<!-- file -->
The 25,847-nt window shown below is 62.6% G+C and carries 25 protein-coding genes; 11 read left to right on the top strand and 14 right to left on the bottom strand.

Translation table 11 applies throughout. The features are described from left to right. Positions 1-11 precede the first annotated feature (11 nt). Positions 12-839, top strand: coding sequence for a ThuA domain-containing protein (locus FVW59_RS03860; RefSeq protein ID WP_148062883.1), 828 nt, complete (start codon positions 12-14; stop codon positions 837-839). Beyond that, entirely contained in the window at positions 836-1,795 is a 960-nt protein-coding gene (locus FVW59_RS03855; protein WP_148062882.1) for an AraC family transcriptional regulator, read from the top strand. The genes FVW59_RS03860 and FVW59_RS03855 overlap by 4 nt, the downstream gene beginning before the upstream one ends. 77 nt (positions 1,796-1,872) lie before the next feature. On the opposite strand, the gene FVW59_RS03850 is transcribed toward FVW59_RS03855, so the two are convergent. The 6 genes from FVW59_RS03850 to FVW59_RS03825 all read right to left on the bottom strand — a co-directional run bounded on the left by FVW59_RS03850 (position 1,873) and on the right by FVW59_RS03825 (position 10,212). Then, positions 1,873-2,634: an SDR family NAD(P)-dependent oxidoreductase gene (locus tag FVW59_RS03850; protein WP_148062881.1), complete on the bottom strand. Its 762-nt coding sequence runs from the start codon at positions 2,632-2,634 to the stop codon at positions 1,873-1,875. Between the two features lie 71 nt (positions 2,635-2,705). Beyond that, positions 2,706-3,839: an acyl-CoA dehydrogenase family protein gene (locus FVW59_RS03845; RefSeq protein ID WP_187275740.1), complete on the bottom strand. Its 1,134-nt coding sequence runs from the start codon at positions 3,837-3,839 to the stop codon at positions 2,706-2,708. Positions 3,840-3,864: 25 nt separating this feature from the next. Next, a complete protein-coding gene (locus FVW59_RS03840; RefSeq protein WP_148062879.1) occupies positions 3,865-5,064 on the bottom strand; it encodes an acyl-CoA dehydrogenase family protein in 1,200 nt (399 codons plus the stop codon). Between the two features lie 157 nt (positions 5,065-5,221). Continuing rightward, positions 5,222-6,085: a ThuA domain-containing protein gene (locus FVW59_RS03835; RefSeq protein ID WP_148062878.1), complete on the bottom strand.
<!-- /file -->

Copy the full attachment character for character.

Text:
The 25,847-nt window shown below is 62.6% G+C and carries 25 protein-coding genes; 11 read left to right on the top strand and 14 right to left on the bottom strand.

Translation table 11 applies throughout. The features are described from left to right. Positions 1-11 precede the first annotated feature (11 nt). Positions 12-839, top strand: coding sequence for a ThuA domain-containing protein (locus FVW59_RS03860; RefSeq protein ID WP_148062883.1), 828 nt, complete (start codon positions 12-14; stop codon positions 837-839). Beyond that, entirely contained in the window at positions 836-1,795 is a 960-nt protein-coding gene (locus FVW59_RS03855; protein WP_148062882.1) for an AraC family transcriptional regulator, read from the top strand. The genes FVW59_RS03860 and FVW59_RS03855 overlap by 4 nt, the downstream gene beginning before the upstream one ends. 77 nt (positions 1,796-1,872) lie before the next feature. On the opposite strand, the gene FVW59_RS03850 is transcribed toward FVW59_RS03855, so the two are convergent. The 6 genes from FVW59_RS03850 to FVW59_RS03825 all read right to left on the bottom strand — a co-directional run bounded on the left by FVW59_RS03850 (position 1,873) and on the right by FVW59_RS03825 (position 10,212). Then, positions 1,873-2,634: an SDR family NAD(P)-dependent oxidoreductase gene (locus tag FVW59_RS03850; protein WP_148062881.1), complete on the bottom strand. Its 762-nt coding sequence runs from the start codon at positions 2,632-2,634 to the stop codon at positions 1,873-1,875. Between the two features lie 71 nt (positions 2,635-2,705). Beyond that, positions 2,706-3,839: an acyl-CoA dehydrogenase family protein gene (locus FVW59_RS03845; RefSeq protein ID WP_187275740.1), complete on the bottom strand. Its 1,134-nt coding sequence runs from the start codon at positions 3,837-3,839 to the stop codon at positions 2,706-2,708. Positions 3,840-3,864: 25 nt separating this feature from the next. Next, a complete protein-coding gene (locus FVW59_RS03840; RefSeq protein WP_148062879.1) occupies positions 3,865-5,064 on the bottom strand; it encodes an acyl-CoA dehydrogenase family protein in 1,200 nt (399 codons plus the stop codon). Between the two features lie 157 nt (positions 5,065-5,221). Continuing rightward, positions 5,222-6,085: a ThuA domain-containing protein gene (locus FVW59_RS03835; RefSeq protein ID WP_148062878.1), complete on the bottom strand.